Letter to Editor: The COVID vaccine will not cause infertility

Kenan Omurtag, MD
Chief, Division of Reproductive Endocrinology and Infertility Medical Director Co-Director, Integrated Care and Fertility Preservation Program Fertility and Reproductive Medicine Center

To my fellow Missourians hesitant about vaccination while trying to conceive and/or those who are pregnant: I grew up in Rolla. I went to college and medical school at UMKC in Kansas City. After graduating, my wife and I came back to St. Louis to settle down. 

Missouri has made me who I am today, and I am looking for ways to give back to people throughout the state. At Washington University Fertility and Reproductive Medicine Center, my partners and I help 3,000 people a year pursue their goals of building a family. 

Many of those patients live along the I-44 corridor – from St. Louis, through my hometown, and into southwest Missouri. 

When it comes to building a family, we know what our patients are investing emotionally, physically and financially to see that happen. COVID vaccination is another source of anxiety that causes hesitancy and it does not need to be. 

This letter is my attempt to dispel the myths about the COVID vaccine for those trying to conceive. Yesterday I talked with a close friend from medical school, Dr. Travis Hawks.

Dr. Hawks, who is a fellow Missourian and a physician in southwest Missouri, asked my advice on how to address vaccine hesitancy among people trying to conceive and/or those who are pregnant. He is also a retired US Army officer and has worked with the Missouri National Guard playing a significant role in vaccine deployment in the state. 

He and I spent some time lamenting the situation and this is what I told him. First and foremost: COVID Vaccination does not cause female infertility or sterility. The threat of infertility is a common trope used by opponents of vaccination. The vaccine DOES NOT cause infertility. Period. COVID Vaccination in the first trimester does not increase risk of miscarriage.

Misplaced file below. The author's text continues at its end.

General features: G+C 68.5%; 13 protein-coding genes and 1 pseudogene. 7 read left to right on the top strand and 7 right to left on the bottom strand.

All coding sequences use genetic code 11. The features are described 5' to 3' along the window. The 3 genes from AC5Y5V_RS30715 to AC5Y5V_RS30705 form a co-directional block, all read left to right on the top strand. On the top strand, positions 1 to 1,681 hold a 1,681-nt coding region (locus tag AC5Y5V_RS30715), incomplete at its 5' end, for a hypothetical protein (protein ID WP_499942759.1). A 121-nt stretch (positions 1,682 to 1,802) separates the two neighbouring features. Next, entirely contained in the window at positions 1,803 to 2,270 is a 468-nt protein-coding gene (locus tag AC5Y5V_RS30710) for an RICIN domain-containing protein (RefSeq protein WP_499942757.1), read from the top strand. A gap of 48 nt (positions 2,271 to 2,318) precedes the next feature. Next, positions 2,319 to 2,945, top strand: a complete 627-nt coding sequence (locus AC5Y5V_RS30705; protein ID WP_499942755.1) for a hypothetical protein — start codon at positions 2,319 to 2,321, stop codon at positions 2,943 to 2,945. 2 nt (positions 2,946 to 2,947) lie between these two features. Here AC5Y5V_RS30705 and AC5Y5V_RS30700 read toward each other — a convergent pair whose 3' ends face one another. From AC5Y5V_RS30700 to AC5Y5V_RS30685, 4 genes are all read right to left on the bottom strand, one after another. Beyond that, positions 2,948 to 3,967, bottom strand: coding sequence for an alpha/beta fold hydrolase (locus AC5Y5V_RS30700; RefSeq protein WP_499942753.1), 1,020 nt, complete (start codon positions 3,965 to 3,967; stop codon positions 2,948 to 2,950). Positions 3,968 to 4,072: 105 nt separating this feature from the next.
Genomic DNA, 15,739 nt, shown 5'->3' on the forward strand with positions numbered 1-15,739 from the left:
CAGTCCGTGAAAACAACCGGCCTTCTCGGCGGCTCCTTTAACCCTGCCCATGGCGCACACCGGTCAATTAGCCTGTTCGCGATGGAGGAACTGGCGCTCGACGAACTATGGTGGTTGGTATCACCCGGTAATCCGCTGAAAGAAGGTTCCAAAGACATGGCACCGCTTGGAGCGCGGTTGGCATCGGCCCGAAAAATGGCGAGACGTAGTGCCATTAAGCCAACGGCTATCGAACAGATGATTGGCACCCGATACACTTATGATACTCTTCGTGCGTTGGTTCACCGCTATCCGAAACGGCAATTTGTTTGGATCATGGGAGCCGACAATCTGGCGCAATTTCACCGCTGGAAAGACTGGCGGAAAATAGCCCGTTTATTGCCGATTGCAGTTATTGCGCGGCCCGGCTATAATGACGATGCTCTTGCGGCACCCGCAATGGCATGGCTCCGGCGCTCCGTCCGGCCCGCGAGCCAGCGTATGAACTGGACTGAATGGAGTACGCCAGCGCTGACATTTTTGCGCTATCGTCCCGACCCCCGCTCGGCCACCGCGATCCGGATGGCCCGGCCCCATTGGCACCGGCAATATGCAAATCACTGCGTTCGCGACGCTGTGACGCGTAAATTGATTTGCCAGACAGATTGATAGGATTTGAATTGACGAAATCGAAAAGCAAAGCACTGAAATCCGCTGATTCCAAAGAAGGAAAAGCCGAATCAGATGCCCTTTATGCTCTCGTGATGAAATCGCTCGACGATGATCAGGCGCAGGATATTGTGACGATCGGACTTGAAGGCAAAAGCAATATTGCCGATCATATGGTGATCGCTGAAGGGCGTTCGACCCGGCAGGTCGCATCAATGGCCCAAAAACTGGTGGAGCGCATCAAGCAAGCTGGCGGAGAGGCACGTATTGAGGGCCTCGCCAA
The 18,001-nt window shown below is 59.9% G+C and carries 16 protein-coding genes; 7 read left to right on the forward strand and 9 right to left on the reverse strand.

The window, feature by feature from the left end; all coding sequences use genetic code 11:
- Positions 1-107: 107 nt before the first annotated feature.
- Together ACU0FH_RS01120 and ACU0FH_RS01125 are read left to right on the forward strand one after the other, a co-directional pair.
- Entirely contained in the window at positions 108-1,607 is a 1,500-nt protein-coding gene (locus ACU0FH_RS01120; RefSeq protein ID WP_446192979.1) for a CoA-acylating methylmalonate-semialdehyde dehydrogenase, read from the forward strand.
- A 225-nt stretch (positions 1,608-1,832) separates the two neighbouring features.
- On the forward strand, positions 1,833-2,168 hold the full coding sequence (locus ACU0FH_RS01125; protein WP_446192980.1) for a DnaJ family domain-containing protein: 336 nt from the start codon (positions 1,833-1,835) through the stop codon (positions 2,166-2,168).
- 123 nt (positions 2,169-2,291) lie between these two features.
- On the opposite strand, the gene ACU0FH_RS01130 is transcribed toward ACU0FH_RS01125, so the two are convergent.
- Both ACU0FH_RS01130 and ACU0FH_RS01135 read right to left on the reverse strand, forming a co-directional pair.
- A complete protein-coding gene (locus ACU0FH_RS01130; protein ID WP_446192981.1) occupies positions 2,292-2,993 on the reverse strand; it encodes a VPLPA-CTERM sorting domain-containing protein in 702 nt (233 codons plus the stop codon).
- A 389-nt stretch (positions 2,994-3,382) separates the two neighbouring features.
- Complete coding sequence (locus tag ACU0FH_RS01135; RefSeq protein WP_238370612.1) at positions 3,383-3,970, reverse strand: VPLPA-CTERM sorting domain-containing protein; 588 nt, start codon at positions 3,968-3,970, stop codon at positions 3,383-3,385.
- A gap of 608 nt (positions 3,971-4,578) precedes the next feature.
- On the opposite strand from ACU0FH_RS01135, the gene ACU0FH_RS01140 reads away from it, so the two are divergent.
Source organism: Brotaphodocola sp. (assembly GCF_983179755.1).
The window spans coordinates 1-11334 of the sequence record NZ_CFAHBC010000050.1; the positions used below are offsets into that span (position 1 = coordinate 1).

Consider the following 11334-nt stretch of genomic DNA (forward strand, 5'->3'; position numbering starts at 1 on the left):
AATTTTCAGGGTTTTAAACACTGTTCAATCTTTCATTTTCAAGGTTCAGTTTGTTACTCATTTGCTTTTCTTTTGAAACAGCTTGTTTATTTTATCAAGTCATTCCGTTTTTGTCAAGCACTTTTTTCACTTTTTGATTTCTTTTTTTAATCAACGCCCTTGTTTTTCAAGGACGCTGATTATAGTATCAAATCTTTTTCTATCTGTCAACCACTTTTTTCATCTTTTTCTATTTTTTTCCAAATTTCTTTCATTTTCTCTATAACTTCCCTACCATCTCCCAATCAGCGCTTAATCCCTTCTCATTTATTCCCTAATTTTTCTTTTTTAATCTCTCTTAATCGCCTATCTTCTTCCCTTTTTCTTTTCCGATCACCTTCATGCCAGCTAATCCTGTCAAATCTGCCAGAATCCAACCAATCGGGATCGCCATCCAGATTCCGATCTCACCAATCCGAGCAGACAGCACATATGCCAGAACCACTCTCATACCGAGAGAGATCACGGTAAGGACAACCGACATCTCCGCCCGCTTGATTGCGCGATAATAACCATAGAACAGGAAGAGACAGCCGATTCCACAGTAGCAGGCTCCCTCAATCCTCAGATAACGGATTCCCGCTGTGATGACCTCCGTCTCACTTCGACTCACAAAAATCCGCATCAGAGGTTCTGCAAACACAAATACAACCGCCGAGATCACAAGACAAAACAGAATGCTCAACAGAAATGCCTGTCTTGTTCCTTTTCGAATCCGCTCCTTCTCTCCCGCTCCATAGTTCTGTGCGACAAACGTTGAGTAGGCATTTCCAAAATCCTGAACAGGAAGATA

This is a big one that people get anxious about but data summarized within the link above demonstrated that the miscarriage rate among those vaccinated in the first trimester is the same as in the unvaccinated. Please note that miscarriage is actually NOT that uncommon. About 15-20% of pregnancies in the first trimester end in miscarriage – a sobering reminder that one in four women of reproductive age will experience a miscarriage in their lifetime. 

Miscarriage is painful and hard to share and talk about. Getting vaccinated does not increase the risk of miscarriage. It is okay to get vaccinated while trying to conceive. If you are in the middle of trying to conceive, there is no medical contraindication to the vaccine. You can get it.

There are no signs that vaccination at any time during attempts at pregnancy and/or fertility treatment are harmful to the fertility treatment outcome and or the pregnancy. COVID Vaccination does not cause problems with sperm or male infertility. Full stop. Despite this information, some still harbor concerns about unknown long-term risk and unknown adverse outcomes to their child. I respect that. 

But consider this: The reproductive safety data in animals does not show any abnormalities. The reassuring surveillance among pregnant people does not show any increased risks. 

The mRNA vaccine’s mechanism of action is reassuring and has been studied better than any vaccine known to man: (provides instructions to build a protein that elicits the immune response and then the instructions are gone in 5 hours). 

The known benefits of vaccination for pregnant people include: - lower risk of ICU admission - lower risk of ventilator need - lower risk of death - ability to pass on immunity to their babies - benefit to society at large, enabling return to life without restrictions All of these elements greatly outweigh any theoretical unknown risks to the recipient and/or child. 

Right now, I believe the number of those open to consideration is large enough to get us to a greater than 70% vaccination rate in our state. I feel like I have a duty as a physician helping people build families, from this state and practicing in this state, to encourage my fellow Missourians. 

This is my attempt to go “door to door” with my fellow Missourians. If even one person reads or hear this and DECIDES to get vaccinated – that's a win! Please share this with anyone who has concerns about the vaccine.